Don't always eat what we grow
This is a call to people buying ground provisions and to a certain extent green vegetables at the Roseau Market. Don't forget to buy your rice, corn-mill, macaroni, and your Irish potatoes in the supermarkets as the provisions sold in the market are largely not fit for human consumption.
I am sure that the hundreds of people go to the market every week to spend their well-earned five dollars, as this is the standard price for almost all commodities that is now being sold in the market. Very often on hears the old saying "eat what we grow", but this is now a term of the past. I am no expert but a lot of our cancer comes from what people are now complaining about, the quality and safety of certain foods brought in for sale in the market.
I know for a fact that there are some people who do not buy anything from vendors from certain villages or parishes on the island as they firmly believe that quite a lot of chemicals are being used in the production of these foods brought in the market for sale. I once brought some green limes in the market and they were as hard as stones (no juice) and when I drew that to the attention of the person selling the limes, all she could advise me was to roll them under my feet. I had a big laugh.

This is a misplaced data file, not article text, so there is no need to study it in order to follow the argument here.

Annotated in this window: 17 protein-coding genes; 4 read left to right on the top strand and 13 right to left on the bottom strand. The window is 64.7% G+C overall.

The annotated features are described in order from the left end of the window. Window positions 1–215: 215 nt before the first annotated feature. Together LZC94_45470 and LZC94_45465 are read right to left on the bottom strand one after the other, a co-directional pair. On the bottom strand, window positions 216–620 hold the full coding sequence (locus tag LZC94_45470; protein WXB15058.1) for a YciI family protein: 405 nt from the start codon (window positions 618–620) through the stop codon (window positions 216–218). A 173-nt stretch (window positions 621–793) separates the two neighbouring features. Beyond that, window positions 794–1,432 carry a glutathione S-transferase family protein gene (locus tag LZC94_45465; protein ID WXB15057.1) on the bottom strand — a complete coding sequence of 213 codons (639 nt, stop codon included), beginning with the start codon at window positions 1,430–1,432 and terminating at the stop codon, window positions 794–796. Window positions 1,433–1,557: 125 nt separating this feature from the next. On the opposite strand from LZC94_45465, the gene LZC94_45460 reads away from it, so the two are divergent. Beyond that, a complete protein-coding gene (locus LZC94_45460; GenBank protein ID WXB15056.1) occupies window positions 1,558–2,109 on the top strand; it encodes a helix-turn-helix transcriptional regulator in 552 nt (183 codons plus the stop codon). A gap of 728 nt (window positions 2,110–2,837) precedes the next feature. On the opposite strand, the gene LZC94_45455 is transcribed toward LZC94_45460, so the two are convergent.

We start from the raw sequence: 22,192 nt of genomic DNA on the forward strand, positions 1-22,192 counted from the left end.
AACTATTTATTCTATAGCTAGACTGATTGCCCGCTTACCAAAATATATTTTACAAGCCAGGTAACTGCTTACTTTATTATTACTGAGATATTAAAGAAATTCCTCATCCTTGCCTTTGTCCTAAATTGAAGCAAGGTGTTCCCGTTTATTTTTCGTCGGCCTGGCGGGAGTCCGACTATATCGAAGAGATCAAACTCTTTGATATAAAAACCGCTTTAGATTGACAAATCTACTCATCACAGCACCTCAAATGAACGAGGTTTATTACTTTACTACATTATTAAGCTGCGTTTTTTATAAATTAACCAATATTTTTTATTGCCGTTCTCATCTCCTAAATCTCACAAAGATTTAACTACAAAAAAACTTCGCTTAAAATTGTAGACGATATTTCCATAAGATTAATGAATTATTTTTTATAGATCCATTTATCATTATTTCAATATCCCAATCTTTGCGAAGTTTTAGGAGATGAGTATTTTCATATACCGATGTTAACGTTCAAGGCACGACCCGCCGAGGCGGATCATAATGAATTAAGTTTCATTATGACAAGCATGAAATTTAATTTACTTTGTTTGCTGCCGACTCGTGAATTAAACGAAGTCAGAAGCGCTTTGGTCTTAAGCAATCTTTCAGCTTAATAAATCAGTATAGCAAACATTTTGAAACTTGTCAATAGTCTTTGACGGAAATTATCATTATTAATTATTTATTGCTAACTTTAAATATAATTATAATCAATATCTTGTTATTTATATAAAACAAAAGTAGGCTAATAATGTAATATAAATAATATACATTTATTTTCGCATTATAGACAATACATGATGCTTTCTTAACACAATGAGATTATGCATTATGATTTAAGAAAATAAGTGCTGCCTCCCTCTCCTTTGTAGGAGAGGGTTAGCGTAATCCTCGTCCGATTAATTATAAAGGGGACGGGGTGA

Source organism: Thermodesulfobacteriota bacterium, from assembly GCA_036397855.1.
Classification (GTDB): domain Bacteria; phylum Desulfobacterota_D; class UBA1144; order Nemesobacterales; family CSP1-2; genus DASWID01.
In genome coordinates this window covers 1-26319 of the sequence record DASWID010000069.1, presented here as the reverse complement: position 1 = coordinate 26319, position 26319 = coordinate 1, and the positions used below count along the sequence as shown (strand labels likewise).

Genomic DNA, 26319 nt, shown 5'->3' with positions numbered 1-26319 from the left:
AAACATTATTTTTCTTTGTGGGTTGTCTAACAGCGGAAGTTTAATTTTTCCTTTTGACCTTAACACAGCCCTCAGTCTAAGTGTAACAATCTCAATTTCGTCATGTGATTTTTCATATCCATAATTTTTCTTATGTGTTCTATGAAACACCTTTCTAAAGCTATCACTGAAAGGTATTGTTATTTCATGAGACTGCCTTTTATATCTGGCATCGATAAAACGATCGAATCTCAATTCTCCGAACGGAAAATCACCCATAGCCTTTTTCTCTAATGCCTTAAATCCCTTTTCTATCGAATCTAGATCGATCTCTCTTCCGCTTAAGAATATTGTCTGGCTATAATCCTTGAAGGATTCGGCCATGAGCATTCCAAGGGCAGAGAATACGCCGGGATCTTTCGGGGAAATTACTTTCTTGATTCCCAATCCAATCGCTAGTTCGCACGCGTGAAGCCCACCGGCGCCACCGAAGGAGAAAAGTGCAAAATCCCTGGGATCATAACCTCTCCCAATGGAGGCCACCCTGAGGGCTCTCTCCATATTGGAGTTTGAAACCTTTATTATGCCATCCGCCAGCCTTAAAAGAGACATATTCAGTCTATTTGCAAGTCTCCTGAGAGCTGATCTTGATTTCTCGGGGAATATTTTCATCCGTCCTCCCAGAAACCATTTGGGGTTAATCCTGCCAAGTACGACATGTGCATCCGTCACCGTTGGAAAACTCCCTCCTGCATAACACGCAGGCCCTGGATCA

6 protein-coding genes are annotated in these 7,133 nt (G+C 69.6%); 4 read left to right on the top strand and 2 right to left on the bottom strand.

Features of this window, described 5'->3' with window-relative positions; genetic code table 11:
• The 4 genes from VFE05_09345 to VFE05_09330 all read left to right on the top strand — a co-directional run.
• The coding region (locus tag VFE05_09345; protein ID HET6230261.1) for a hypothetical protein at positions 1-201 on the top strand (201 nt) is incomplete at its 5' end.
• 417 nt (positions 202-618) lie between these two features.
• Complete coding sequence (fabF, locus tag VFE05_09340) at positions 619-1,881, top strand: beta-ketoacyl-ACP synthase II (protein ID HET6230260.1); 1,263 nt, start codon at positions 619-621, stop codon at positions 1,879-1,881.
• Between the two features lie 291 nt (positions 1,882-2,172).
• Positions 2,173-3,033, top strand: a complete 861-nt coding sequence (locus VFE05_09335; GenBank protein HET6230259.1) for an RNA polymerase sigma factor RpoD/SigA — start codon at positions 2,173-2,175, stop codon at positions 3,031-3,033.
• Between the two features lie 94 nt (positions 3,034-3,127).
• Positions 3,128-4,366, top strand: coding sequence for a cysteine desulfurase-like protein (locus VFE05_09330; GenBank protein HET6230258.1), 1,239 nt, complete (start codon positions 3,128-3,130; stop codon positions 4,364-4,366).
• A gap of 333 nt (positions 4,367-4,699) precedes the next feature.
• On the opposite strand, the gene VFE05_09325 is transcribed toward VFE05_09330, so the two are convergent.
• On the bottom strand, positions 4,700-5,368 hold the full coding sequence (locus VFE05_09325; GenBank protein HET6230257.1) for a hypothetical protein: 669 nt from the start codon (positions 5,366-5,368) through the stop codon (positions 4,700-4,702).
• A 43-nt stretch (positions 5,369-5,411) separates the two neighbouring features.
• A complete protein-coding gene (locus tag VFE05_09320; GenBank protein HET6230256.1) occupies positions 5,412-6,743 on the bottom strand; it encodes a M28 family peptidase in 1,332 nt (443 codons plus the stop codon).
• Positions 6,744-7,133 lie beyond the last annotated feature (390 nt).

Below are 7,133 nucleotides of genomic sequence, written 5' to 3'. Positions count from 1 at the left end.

Recently, there had been a huge cry about the selling of unwholesome codfish and some people are now serving prison terms for such action. Does that pertain to shops and supermarkets only? I spent some time in Guyana, and it was a pleasure visiting the Starbroke Market where you have public health officers visiting the various stalls to inspect the products on sale to the public. In the meat section there were the carcasses of dead animals on display for sale with the public health stamp on each carcass to show that the meat was fit for human consumption. Here in Dominica the question of meat safety comes up only during the Christmas season. The question is, what is the Market Authority and by extension DEXIA doing about that? Are they are not responsible for the good and proper management of the market including the safety of the produce that is on sale there? Deeply Concerned.